Having confirmed the validity of Vorwerk’s patent, the court examined the infringement of the patent by Lidl’s appliance. In this regard, the debate in the proceedings centred on whether the Monsieur Cuisine appliance incorporates the safety function that prevents intervention inside the mixing bowl while it is in operation. In light of the parties’ expert reports, the court found that this feature, as claimed in the patent, is present in Lidl’s appliance, along with the rest of the technical features included in the first claim.

Consequently, the judgment accepted all of the petitions set out in Vorwerk’s complaint, including the petitions to cease selling the infringing appliance and withdraw it from the market, and to pay compensation for damages sustained, the amount of which will be set at the enforcement stage when the judgment becomes final.

The judgment is not final and may be appealed by Lidl before the Provincial Appellate Court of Barcelona.

 

Author: Carlos Morán

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Is a folding bicycle an intellectual work protected by copyright?

Bicicleta Brompton plegada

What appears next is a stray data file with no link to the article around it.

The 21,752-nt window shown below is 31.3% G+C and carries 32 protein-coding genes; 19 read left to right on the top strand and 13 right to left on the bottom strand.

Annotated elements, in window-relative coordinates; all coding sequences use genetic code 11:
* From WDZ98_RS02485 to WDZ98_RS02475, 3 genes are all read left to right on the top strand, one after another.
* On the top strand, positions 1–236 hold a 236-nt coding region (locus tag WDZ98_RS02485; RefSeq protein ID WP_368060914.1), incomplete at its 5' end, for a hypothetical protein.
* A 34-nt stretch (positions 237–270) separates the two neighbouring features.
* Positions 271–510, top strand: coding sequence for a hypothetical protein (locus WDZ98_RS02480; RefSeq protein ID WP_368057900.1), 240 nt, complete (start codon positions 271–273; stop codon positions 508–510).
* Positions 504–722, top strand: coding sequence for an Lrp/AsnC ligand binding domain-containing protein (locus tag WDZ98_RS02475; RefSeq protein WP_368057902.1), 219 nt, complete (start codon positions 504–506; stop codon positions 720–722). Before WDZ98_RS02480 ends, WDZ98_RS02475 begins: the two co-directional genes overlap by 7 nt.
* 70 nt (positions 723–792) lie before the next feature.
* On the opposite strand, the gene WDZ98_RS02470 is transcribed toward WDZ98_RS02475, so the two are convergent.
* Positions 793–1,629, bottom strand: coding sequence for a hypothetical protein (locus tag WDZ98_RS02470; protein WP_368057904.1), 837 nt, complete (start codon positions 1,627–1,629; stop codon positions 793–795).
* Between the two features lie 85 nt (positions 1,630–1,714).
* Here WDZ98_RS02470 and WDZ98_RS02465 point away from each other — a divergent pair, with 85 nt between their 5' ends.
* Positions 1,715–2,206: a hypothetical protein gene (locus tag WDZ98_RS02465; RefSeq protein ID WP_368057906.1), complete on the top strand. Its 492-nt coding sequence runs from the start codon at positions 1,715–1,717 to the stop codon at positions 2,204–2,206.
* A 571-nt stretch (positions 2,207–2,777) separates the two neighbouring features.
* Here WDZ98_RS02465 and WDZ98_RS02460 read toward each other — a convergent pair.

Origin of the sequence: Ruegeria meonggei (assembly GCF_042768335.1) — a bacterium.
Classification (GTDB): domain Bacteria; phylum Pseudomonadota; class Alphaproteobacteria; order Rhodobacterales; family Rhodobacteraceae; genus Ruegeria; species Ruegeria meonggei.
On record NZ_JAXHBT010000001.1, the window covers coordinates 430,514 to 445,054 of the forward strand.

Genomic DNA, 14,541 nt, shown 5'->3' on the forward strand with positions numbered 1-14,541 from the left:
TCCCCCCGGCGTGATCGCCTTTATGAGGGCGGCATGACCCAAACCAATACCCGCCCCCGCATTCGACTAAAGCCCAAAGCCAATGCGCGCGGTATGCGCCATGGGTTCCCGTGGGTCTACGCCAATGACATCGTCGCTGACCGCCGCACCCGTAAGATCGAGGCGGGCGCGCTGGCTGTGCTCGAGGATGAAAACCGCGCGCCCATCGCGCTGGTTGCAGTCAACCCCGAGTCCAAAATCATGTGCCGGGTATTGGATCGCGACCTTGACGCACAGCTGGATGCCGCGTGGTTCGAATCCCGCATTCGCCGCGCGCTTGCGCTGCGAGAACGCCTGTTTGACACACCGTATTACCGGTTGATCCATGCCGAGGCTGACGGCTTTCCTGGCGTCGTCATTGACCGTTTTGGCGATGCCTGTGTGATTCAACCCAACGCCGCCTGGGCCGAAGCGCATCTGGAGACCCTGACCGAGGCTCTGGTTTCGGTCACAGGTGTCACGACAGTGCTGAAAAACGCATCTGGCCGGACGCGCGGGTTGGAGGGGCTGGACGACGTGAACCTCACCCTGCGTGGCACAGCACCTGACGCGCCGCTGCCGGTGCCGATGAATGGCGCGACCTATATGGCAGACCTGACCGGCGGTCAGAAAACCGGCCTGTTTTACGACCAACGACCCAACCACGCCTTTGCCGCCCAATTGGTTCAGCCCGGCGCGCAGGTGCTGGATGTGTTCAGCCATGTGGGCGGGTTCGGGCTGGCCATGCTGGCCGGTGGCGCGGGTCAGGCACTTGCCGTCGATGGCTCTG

After the Judgement by the CJEU of 11 June 2020 in the Brompton Case (C 833/18) the answer, as the song goes, is blowing in the wind. This is not surprising.

Let us recall the case. Brompton is an English company that markets a folding bicycle, sold in its current form since 1987, which had been protected as a patent due to its particular technical features: the bicycle can have three different positions (a folded position, an unfolded position and a stand-by position) enabling the bicycle to stay balanced on the ground.

 
Bicicleta Brompton abierta Bicicleta Brompton plegada
 

Once the patent rights expired, Brompton brought an action against the company Get2Get, on grounds of copyright infringement, for marketing a bicycle whose appearance is visually very similar to that of the Brompton bicycle and which may fold into the three positions mentioned in the preceding paragraph.

The question is, therefore, whether an object that is constrained by its technical characteristics, to the point that it was protected as a patent, can constitute an intellectual work. The CJEU returns the matter to the national court but highlights some important points.

For the Court it is true that the shape of the cited bicycle is necessary to achieve a particular technical effect, namely, the ability of that bicycle to fold into three positions, one of these enabling it to stay balanced on the ground. However, the national court must ascertain whether, notwithstanding this circumstance, the bicycle constitutes an original work resulting from an intellectual creation.